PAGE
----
Tuesday, May 19, 2009

Who will remain standing in day of Judgment?

I originally sat down at my computer to vent with outrage at how the Religious Right was misusing Scripture to rationalize the aims of the Right in certain geopolitical military exploits. I had just read the dailykos article, Outrage Over the Publication of Rumsfeld's Christian War, which discusses this GQ article. Apparently someone has found some material where former US Defense Secretary had prepared scripture quotes to pep up the morale of troops fighting in Iraq. One of the passages was Isaiah 5:28:
28 Their arrows are sharp,
all their bows are strung;
their horses' hoofs seem like flint,
their chariot wheels like a whirlwind.
I wanted to learn more about the passage, because out of context I wasn't sure whether it were in fact a passage describing bad people or the actions of God's agents. Wouldn't it be like the Religious Right, I presumed, to misuse a passage by describing America's troops with biblical language meant to describe God's enemies? Anyway, while googling up the passage, I ran across the Skeptic's Annotated Bible. They had this to say in their commentary on Isaiah 5:28.
God will kill those who despise his word and fail to follow his laws. Their carcasses will be "torn in the midst of the streets."
This actually bothered me more than Rumsfeld. The writers of this commentary were trying to point out how stupid and mean and silly it was to follow a text where it is said that God will slay those who do not follow his laws. I believe this is based on a (very flawed) view of God's law as (what Luther described as) "nominal and childish sins." In this view, the laws are all about spoiling our fun, completing boring ceremonies, following the secret handshakes of the club: the law has nothing to do with man's inhumanity to man.

C.S. Lewis, on the other hand, in Mere Christianity once summarized the reasons for God's wrath as "greed and trickery and exploitation." What if God's law had the smallest iota of relevance to greed and trickery and exploitation? Why, there might be at least some kind of justice to the idea of an angry God, if He were also mad at those A.I.G.? What about all those other people who exploit the poor? What about you! What about me?! Indeed, according to Luther's Explanation to the Ten Commandments:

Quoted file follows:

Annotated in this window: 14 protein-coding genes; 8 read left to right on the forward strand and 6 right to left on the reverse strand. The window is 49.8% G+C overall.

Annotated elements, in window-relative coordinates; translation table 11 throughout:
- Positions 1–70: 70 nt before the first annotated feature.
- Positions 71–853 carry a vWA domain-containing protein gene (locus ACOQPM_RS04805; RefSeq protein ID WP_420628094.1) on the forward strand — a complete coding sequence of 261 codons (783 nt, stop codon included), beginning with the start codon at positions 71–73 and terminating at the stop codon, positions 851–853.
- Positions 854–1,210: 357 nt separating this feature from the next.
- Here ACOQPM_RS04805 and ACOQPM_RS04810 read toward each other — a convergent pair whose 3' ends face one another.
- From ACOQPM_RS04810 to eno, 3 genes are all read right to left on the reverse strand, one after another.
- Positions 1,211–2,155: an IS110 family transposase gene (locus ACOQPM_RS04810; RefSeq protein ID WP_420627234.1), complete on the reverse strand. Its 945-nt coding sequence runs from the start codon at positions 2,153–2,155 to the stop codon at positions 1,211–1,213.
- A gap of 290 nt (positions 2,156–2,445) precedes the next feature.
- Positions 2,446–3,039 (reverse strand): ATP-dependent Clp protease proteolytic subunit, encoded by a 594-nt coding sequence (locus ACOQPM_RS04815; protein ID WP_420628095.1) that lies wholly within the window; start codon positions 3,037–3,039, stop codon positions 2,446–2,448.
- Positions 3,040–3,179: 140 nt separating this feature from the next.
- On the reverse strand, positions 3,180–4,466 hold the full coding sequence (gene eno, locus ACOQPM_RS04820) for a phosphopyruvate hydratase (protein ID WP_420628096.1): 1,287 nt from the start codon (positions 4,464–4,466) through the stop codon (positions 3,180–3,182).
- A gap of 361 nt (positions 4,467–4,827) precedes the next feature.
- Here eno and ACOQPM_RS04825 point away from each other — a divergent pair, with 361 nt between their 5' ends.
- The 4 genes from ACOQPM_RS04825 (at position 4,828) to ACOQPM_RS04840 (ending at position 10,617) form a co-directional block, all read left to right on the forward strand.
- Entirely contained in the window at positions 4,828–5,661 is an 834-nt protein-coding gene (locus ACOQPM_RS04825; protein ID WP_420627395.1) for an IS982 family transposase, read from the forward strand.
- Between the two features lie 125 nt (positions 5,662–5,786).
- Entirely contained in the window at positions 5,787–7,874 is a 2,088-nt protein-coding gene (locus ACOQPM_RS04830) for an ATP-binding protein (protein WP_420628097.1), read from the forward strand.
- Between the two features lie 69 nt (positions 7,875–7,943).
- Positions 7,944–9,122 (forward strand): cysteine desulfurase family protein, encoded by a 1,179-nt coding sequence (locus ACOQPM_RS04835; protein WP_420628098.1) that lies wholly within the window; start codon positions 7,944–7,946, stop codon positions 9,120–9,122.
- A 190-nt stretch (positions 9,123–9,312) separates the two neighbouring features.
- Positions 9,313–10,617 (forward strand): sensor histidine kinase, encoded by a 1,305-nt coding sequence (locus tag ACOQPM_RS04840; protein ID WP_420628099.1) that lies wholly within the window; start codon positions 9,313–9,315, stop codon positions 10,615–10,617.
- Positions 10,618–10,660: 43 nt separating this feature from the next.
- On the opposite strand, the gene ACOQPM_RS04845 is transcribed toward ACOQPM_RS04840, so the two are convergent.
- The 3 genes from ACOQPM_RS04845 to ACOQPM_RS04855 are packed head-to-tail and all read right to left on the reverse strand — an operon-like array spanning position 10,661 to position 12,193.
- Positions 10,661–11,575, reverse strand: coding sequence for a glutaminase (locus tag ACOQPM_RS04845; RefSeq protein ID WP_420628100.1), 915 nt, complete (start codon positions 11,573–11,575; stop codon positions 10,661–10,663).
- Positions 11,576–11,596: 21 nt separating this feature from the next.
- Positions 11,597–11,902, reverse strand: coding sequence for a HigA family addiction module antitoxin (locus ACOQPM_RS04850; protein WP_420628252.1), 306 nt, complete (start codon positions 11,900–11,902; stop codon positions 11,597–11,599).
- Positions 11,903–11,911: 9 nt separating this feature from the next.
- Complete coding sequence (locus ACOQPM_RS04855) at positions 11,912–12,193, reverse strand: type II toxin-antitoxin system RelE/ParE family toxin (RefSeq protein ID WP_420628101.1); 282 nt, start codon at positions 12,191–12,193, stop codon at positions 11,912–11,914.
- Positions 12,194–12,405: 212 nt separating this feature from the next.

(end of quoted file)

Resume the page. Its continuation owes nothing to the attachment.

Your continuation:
The Seventh Commandment.

Thou shalt not steal.

After your person and spouse temporal property comes next. That also God wishes to have protected, and He has commanded that no one shall subtract from, or curtail, his neighbor's possessions. For to steal is nothing else than to get possession of another's property wrongfully, which briefly comprehends all kinds of advantage in all sorts of trade to the disadvantage of our neighbor. Now, this is indeed quite a wide-spread and common vice, but so little regarded and observed that it exceeds all measure, so that if all who are thieves, and yet do not wish to be called such, were to be hanged on gallows the world would soon be devastated and there would be a lack both of executioners and gallows.
Who could remain standing? That is the proper understanding of God's law and wrath. It is not a reason for mocking the idea of accountability to a higher power; it is surely NOT a reason to go punching those who have committed slightly fewer sins than yourself.

Too often I feel that fundies & atheists agree on more than they disagree. Maybe the Religious Right and the less-well-read "skeptics" of Christianity would agree that sin is merely a list of a few nominal and childish vices. In that view, for God to have "wrath" over it is is both mean and stupid. But if however His law were more about lifting up the sheet and showing all the bloody ways we've exploited, harmed, and killed each other, then perhaps God's law is a reason to shudder. And seek the shelter that can only be provided by the cross.

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